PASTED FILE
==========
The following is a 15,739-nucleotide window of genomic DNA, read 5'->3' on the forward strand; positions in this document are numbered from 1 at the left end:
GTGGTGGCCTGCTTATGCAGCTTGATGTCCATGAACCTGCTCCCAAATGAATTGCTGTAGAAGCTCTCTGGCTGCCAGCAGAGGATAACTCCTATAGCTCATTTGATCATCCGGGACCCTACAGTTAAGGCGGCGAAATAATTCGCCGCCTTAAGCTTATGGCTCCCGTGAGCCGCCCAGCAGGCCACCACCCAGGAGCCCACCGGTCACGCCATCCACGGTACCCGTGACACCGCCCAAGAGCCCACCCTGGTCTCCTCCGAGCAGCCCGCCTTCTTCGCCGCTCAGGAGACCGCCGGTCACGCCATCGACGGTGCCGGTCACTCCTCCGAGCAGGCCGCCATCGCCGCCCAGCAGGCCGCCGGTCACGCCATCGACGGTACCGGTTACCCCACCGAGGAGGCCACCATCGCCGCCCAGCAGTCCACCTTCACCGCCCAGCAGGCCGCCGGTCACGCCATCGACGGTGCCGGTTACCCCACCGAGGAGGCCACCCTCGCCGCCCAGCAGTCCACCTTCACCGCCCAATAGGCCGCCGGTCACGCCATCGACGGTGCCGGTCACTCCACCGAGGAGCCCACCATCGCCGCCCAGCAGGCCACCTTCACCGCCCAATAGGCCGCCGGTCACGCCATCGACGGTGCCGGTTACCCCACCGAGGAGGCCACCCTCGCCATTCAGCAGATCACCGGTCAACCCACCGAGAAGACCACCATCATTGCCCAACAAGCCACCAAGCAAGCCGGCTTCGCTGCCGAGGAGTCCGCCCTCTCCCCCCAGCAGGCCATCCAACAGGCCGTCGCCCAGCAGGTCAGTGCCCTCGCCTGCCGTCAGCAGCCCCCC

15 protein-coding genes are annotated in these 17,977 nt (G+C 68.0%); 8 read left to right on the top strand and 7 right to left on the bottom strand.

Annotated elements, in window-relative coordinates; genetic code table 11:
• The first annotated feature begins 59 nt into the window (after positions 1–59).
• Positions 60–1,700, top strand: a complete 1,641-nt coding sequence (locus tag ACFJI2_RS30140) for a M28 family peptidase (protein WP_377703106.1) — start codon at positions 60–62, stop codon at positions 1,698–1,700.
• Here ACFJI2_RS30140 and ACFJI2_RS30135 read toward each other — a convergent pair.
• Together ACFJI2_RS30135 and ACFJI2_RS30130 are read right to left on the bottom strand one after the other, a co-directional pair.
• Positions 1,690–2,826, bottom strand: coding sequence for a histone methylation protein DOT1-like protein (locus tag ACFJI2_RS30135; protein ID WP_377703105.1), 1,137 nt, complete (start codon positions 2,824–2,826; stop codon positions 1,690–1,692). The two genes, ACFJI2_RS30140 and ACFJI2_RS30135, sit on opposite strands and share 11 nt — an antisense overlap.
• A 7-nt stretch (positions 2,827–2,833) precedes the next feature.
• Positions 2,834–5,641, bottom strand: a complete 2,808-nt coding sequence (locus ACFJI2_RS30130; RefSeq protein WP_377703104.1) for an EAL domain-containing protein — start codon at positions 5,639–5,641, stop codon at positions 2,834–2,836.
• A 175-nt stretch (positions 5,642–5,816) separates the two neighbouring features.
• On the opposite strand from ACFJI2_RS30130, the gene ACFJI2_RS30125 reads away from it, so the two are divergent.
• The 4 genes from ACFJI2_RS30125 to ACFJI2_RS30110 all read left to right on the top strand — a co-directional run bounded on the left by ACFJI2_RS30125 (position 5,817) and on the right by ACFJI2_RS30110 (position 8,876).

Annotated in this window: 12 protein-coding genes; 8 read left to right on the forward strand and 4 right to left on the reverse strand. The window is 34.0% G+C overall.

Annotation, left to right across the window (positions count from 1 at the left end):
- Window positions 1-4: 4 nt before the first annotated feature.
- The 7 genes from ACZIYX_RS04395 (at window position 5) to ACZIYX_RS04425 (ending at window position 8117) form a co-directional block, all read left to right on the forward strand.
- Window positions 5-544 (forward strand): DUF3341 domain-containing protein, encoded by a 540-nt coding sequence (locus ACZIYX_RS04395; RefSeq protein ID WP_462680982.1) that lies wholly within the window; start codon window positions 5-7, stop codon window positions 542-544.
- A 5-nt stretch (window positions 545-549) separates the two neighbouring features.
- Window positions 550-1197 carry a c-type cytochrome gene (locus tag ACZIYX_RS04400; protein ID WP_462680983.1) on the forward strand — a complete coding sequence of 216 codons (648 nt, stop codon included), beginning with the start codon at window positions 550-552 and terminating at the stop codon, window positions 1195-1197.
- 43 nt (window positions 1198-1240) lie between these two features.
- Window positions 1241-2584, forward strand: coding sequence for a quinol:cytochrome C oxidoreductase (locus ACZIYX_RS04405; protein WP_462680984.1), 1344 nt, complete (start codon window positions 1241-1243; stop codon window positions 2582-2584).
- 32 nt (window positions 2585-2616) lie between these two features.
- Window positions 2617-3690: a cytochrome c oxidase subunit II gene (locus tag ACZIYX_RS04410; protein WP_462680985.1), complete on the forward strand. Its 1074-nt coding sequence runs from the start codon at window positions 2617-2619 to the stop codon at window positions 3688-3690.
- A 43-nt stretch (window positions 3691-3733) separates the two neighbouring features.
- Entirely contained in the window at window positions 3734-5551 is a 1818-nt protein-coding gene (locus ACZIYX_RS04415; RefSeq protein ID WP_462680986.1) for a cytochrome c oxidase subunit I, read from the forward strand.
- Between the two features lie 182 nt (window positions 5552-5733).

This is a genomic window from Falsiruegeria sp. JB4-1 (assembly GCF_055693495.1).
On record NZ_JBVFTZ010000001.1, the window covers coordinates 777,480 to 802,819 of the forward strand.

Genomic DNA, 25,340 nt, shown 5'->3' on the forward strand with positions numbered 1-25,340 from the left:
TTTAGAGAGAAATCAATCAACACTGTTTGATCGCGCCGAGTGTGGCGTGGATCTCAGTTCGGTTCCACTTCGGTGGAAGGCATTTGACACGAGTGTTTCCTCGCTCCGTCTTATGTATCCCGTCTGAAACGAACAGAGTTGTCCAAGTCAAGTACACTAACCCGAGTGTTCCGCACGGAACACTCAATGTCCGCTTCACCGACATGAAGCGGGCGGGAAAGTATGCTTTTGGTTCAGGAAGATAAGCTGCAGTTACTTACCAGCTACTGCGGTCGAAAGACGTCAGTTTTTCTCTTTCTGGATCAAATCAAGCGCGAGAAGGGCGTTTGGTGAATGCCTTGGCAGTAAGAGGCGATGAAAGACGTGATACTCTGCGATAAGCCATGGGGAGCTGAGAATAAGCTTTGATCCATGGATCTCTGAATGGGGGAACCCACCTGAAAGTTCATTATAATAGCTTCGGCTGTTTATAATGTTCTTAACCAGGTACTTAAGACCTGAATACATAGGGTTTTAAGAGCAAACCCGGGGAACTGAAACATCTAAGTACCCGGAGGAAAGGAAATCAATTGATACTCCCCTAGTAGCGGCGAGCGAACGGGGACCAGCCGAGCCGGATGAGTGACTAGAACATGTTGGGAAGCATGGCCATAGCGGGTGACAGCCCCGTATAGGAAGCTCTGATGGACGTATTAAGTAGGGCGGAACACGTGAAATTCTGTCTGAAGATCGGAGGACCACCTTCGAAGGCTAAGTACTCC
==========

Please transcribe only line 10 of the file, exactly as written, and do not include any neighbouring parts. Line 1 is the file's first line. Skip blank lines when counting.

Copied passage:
• A 7-nt stretch (positions 2,827–2,833) precedes the next feature.